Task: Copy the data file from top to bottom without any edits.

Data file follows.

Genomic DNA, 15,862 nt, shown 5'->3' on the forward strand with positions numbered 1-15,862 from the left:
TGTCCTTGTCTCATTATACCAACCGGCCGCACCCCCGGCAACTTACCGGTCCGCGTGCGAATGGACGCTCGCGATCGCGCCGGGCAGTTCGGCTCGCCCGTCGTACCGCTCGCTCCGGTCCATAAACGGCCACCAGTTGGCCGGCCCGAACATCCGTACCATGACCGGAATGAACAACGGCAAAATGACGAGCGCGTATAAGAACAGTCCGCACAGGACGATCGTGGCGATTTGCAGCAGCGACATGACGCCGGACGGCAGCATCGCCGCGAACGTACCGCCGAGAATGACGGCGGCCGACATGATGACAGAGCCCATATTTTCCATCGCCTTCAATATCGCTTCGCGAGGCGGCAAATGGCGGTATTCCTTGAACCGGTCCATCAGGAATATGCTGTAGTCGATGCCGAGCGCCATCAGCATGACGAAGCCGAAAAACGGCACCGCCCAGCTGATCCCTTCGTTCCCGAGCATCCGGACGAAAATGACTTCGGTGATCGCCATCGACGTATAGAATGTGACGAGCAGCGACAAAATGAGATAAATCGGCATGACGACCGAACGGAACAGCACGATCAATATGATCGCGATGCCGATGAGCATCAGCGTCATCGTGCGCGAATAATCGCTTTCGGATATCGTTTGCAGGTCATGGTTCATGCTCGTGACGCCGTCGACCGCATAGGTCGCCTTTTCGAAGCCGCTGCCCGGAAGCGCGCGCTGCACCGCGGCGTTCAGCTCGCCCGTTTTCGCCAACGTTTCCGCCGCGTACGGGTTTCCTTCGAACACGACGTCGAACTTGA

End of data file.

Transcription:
Genomic DNA, 15,862 nt, shown 5'->3' on the forward strand with positions numbered 1-15,862 from the left:
TGTCCTTGTCTCATTATACCAACCGGCCGCACCCCCGGCAACTTACCGGTCCGCGTGCGAATGGACGCTCGCGATCGCGCCGGGCAGTTCGGCTCGCCCGTCGTACCGCTCGCTCCGGTCCATAAACGGCCACCAGTTGGCCGGCCCGAACATCCGTACCATGACCGGAATGAACAACGGCAAAATGACGAGCGCGTATAAGAACAGTCCGCACAGGACGATCGTGGCGATTTGCAGCAGCGACATGACGCCGGACGGCAGCATCGCCGCGAACGTACCGCCGAGAATGACGGCGGCCGACATGATGACAGAGCCCATATTTTCCATCGCCTTCAATATCGCTTCGCGAGGCGGCAAATGGCGGTATTCCTTGAACCGGTCCATCAGGAATATGCTGTAGTCGATGCCGAGCGCCATCAGCATGACGAAGCCGAAAAACGGCACCGCCCAGCTGATCCCTTCGTTCCCGAGCATCCGGACGAAAATGACTTCGGTGATCGCCATCGACGTATAGAATGTGACGAGCAGCGACAAAATGAGATAAATCGGCATGACGACCGAACGGAACAGCACGATCAATATGATCGCGATGCCGATGAGCATCAGCGTCATCGTGCGCGAATAATCGCTTTCGGATATCGTTTGCAGGTCATGGTTCATGCTCGTGACGCCGTCGACCGCATAGGTCGCCTTTTCGAAGCCGCTGCCCGGAAGCGCGCGCTGCACCGCGGCGTTCAGCTCGCCCGTTTTCGCCAACGTTTCCGCCGCGTACGGGTTTCCTTCGAACACGACGTCGAACTTGA